Poached snapper in the kitchen at Vaucluse House._Detail of photograph (c) Cath Muscat for Sydney Living Museums
Last year we talked about those confusing and interchangeable words baking and roasting, and got to grip with table- and soup spoons. They’re far from the only confusing words used in the historic kitchen and household, so today I’m starting a series of posts looking at the vast range of pots and pans you can see in a historic kitchen – and what exactly they were called and used for. Continue reading
'Moombara' Photograph by Arthur Wigram Allen, 1904. "5.45 pm on the wharf, Jacob having just caught a large conger eel". Moombara was located on Little Turriell Bay at Port Hacking. © State Library New South Wales call number PX*D 575 negative 921
As we gear up for this year’s Eel Festival at Elizabeth Farm on Sunday 3 March, we are exploring the various ways that eels were cooked and eaten in the past. Continue reading
Dinner at the Bixby's Old Sturbridge Village, USA. Photo Jacqui Newling © Sydney Living Museums
While our TV’s have recently been taking us ‘back in time for dinner’ from the 1950s, yours truly, ‘the Cook’ has been on a quest to learn more about the way we cooked before the 1850s.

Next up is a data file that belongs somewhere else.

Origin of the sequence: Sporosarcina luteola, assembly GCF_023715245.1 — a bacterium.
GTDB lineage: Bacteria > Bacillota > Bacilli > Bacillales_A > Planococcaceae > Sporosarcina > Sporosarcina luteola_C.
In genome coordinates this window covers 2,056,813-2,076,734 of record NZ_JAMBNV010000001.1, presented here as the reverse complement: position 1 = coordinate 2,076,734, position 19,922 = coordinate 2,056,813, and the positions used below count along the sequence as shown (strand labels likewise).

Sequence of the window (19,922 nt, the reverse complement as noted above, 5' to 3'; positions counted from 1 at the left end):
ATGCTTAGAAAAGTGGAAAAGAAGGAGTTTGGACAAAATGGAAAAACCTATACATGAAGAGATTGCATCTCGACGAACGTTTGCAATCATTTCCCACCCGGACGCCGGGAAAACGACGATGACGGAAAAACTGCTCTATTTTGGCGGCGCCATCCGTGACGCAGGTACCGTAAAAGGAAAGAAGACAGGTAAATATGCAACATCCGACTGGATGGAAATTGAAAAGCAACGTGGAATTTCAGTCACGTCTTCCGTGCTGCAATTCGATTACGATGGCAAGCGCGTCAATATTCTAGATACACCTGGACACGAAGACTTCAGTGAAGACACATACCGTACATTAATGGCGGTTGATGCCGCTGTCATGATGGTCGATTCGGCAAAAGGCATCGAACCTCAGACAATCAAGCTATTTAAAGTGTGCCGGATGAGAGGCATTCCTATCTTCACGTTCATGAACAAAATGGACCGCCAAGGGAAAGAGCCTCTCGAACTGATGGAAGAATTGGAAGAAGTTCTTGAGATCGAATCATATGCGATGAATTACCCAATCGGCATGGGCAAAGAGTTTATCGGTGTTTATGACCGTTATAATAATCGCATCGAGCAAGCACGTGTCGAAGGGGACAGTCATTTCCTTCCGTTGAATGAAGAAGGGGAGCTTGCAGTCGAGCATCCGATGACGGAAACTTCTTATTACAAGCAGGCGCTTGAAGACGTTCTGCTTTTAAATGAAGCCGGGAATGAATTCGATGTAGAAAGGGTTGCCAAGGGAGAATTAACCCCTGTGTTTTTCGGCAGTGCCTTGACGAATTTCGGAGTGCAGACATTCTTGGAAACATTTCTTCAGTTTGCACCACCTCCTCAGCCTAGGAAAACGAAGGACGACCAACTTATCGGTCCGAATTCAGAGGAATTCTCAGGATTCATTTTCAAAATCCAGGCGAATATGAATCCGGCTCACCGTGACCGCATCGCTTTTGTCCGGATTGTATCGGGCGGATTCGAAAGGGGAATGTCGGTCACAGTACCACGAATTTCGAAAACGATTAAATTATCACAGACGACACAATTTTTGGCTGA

A Victorian style luncheon featuring a saddle of lamb (right). Photo © Jacqui Newling for Sydney Living Museums
Now rarely seen in its traditional form, a saddle of lamb or mutton was a prestigious cut of meat that was highly fashionable on colonial tables in the late 1800s. Continue reading
Pickled lemons, made from Margaret Pearson's Cookery recipes for the people, 1890, in The Colonial Kitchen by Charmaine O'Brien, 2016. Photo © Jacqui Newling
As Charmaine O’Brien points out in her book The Colonial Kitchen, Margaret Pearson’s Lemon Pickle recipe reminds us that the relatively recent trend for ‘Moroccan preserved lemons’ is not new to Australian tables at all. Continue reading
Mushroom ketchup and ingredients. Photo © Jacqui Newling for Sydney Living Museums
There are few households in Australia that would not have a bottle of tomato sauce in the pantry cupboard, or, in those that do not, some kind of savoury sauce such as Worcestershire or HP. More recently, Continue reading
Edward Abbott's curry powder. Photo © James Horan for Sydney Living Museums.
Although being immensely popular, Australia’s first published cookbook, Edward Abbott’s The English and Australian cookery book for the many and the upper ten thousand (1864), featured only one recipe for a ‘curry’. Continue reading
The Gryphon and the Mock Turtle illustration (detail) by John Tenniel in Lewis Carroll, Alice's adventures in Wonderland, Macmillan, London, 1872. State Library of NSW DM/827.8/D645.1/4A1
When the Prince of Wales visited Sydney in 1920 (not Charles, but Queen Elizabeth’s uncle, who would later abdicate for Wallis Simpson), a grand ball was held at Government House. Continue reading
'Pavlova' (detail) 1930s style. The new Goulburn cookery book, Edwards, Dunlop & coy, Sydney, 1937. © Sydney Living Museums.
Yes folks, it’s a pavlova – or at least we are told it is, in 1930s cook book such as The new Goulburn cookery book and The Presbyterian cookery book of good and tried recipes.